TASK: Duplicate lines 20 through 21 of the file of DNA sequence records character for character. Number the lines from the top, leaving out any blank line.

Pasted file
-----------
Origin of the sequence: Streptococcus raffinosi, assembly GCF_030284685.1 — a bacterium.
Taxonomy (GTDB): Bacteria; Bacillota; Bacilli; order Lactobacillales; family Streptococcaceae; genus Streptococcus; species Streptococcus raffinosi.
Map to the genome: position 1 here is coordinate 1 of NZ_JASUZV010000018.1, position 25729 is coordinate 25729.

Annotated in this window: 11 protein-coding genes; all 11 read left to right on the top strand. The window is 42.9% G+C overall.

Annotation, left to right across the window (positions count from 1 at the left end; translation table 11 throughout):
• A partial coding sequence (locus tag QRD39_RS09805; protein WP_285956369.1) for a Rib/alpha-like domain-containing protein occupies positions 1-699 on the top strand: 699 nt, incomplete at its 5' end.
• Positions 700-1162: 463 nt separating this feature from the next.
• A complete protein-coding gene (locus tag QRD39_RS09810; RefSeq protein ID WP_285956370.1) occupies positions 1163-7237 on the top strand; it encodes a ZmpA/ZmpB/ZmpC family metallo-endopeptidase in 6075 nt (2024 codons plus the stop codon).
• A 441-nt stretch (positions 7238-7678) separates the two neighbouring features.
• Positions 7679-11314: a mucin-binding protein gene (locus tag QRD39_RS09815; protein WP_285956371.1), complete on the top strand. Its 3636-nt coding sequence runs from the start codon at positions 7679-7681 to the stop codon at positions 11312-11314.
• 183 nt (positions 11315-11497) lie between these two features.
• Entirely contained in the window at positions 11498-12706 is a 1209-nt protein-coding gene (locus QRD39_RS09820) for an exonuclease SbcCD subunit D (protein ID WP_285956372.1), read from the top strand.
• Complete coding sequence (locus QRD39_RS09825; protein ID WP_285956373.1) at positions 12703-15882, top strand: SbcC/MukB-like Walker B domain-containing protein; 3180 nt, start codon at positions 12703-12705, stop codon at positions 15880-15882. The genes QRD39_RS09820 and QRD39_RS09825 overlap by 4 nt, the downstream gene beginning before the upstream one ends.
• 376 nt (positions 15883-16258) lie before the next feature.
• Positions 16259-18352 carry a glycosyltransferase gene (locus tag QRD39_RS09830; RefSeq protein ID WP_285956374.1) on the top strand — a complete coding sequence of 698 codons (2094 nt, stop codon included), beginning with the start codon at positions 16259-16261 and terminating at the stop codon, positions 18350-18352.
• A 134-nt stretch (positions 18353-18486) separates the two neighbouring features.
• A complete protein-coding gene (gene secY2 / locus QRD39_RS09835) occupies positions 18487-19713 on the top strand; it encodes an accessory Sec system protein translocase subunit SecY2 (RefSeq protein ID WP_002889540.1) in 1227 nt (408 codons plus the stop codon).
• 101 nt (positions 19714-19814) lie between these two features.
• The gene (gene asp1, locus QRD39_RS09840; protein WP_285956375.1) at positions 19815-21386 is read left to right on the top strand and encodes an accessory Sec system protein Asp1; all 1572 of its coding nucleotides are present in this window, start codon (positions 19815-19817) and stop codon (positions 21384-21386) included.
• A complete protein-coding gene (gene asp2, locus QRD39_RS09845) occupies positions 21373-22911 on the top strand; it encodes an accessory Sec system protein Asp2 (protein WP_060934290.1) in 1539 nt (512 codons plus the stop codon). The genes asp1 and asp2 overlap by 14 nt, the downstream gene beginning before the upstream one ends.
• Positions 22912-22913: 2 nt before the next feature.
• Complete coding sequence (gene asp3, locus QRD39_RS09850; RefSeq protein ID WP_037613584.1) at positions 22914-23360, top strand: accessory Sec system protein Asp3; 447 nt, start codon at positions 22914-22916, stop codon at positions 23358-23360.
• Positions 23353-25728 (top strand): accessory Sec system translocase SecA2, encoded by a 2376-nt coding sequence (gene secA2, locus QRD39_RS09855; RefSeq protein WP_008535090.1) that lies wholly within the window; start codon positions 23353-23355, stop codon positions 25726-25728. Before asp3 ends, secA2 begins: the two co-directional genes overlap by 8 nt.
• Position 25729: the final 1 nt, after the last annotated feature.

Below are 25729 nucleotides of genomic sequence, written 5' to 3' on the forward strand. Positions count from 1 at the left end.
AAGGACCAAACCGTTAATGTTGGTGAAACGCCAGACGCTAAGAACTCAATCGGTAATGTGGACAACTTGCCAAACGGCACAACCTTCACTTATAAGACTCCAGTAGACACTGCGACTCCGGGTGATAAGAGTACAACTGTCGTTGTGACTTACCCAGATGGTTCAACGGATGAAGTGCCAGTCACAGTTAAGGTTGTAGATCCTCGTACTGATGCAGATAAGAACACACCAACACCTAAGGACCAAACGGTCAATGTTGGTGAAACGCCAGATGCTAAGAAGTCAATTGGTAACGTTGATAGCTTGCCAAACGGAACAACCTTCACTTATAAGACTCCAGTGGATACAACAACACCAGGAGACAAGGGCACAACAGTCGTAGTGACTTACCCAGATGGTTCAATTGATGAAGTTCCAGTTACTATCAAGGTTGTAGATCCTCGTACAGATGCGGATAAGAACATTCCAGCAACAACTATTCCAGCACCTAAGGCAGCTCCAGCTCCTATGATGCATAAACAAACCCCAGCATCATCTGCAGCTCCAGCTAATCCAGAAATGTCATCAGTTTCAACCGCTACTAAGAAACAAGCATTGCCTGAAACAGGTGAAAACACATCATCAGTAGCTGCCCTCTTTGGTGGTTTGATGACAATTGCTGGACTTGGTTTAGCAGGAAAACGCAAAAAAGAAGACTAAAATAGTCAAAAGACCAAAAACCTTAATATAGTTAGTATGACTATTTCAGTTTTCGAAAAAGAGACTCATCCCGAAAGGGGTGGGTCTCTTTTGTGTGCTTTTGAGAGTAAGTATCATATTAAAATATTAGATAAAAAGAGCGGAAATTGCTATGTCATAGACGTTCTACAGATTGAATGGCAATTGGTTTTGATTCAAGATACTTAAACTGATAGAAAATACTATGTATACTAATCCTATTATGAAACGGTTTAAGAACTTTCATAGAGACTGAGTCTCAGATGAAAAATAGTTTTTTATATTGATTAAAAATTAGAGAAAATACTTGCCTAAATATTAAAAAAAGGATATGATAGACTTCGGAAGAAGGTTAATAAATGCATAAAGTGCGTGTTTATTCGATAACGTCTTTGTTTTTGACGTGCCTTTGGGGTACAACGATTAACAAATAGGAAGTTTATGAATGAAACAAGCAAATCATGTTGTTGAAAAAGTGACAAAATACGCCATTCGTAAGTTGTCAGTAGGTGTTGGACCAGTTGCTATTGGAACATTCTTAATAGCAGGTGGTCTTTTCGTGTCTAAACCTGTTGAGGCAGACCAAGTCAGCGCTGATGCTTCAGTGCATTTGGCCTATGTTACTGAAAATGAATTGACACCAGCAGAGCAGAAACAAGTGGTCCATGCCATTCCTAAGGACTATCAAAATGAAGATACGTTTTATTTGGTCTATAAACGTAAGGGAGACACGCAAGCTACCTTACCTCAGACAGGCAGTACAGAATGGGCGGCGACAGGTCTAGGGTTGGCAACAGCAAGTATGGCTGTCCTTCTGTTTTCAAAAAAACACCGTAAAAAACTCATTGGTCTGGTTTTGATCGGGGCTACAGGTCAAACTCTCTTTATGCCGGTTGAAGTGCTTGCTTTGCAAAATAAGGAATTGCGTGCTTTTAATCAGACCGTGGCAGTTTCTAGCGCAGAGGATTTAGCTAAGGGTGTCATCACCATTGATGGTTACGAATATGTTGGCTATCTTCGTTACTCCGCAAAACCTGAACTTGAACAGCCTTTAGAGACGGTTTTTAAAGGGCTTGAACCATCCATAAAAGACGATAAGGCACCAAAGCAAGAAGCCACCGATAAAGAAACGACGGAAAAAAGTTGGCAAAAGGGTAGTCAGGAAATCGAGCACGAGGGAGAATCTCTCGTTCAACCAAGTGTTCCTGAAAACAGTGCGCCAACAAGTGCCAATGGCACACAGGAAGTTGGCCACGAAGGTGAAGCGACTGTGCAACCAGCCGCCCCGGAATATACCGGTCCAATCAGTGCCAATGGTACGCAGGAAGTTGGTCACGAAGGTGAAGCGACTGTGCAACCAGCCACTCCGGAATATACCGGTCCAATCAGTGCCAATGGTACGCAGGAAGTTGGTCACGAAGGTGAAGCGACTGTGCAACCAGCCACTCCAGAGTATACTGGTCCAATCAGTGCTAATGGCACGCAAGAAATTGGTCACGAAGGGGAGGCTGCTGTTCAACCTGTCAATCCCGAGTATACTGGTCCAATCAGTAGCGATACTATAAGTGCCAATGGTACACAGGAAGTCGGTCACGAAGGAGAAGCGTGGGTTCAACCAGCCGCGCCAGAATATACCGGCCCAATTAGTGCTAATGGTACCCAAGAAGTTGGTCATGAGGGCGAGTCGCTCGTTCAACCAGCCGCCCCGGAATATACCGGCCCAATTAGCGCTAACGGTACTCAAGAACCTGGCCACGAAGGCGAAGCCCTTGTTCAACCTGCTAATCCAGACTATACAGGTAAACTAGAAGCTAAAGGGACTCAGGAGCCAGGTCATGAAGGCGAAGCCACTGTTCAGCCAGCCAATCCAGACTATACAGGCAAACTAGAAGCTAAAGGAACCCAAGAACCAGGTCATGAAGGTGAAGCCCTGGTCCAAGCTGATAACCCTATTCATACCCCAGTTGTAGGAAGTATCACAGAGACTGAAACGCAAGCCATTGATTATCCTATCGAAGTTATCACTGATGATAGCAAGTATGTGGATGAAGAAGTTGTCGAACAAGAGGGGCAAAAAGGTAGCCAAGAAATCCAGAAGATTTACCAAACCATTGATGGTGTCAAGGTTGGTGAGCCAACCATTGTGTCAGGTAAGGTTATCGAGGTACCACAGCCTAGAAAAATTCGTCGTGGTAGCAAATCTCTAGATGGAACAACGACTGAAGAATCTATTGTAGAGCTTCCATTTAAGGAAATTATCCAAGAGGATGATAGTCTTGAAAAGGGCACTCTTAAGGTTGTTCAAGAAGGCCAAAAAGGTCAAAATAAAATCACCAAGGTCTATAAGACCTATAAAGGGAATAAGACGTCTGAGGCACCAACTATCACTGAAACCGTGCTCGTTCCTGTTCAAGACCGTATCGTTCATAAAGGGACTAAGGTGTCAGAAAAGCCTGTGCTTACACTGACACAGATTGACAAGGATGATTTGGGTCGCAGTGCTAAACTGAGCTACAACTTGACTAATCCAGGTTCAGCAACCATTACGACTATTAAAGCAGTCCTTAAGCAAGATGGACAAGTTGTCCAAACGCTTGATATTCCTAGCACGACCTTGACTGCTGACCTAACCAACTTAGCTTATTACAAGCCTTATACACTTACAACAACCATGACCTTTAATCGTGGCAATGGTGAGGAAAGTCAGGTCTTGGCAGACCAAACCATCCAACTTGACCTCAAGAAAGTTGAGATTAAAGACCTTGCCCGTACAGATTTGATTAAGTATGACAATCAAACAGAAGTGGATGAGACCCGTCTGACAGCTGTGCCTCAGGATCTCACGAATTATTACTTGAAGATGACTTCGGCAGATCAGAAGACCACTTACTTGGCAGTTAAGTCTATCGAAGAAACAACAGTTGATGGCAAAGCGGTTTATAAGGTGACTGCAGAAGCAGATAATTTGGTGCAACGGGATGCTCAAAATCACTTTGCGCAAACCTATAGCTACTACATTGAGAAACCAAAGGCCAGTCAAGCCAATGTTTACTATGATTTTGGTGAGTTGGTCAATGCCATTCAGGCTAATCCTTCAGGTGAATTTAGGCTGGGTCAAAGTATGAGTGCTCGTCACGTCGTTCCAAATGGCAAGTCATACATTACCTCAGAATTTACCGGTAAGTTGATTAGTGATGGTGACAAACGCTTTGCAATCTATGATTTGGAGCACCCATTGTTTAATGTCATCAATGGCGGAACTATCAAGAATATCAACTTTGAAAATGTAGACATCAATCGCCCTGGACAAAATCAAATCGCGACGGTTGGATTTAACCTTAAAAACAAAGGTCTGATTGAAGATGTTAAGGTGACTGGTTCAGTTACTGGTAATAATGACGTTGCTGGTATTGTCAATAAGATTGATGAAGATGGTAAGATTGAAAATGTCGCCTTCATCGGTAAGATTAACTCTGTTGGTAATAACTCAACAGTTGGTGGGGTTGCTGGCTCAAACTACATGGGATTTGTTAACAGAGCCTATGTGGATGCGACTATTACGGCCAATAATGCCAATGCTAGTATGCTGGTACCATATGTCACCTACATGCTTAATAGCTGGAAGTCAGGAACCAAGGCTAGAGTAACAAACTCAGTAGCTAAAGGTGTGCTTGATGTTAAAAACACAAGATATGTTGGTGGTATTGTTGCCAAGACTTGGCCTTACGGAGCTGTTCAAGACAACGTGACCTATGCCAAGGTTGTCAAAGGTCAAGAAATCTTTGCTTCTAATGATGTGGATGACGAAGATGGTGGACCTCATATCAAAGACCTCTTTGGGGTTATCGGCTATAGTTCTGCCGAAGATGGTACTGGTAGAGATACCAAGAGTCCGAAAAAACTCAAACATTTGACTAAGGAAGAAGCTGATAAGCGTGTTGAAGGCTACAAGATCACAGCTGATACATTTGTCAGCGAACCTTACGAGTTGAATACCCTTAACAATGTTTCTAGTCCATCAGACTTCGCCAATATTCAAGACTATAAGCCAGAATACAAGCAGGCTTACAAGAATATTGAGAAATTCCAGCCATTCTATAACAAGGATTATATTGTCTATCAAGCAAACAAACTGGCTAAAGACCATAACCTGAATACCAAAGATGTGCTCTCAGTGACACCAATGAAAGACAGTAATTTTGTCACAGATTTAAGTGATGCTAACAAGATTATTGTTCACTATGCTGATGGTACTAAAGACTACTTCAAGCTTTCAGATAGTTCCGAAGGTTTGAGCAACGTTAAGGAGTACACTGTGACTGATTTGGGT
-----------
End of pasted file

• A complete protein-coding gene (gene asp2, locus QRD39_RS09845) occupies positions 21373-22911 on the top strand; it encodes an accessory Sec system protein Asp2 (protein WP_060934290.1) in 1539 nt (512 codons plus the stop codon). The genes asp1 and asp2 overlap by 14 nt, the downstream gene beginning before the upstream one ends.
• Positions 22912-22913: 2 nt before the next feature.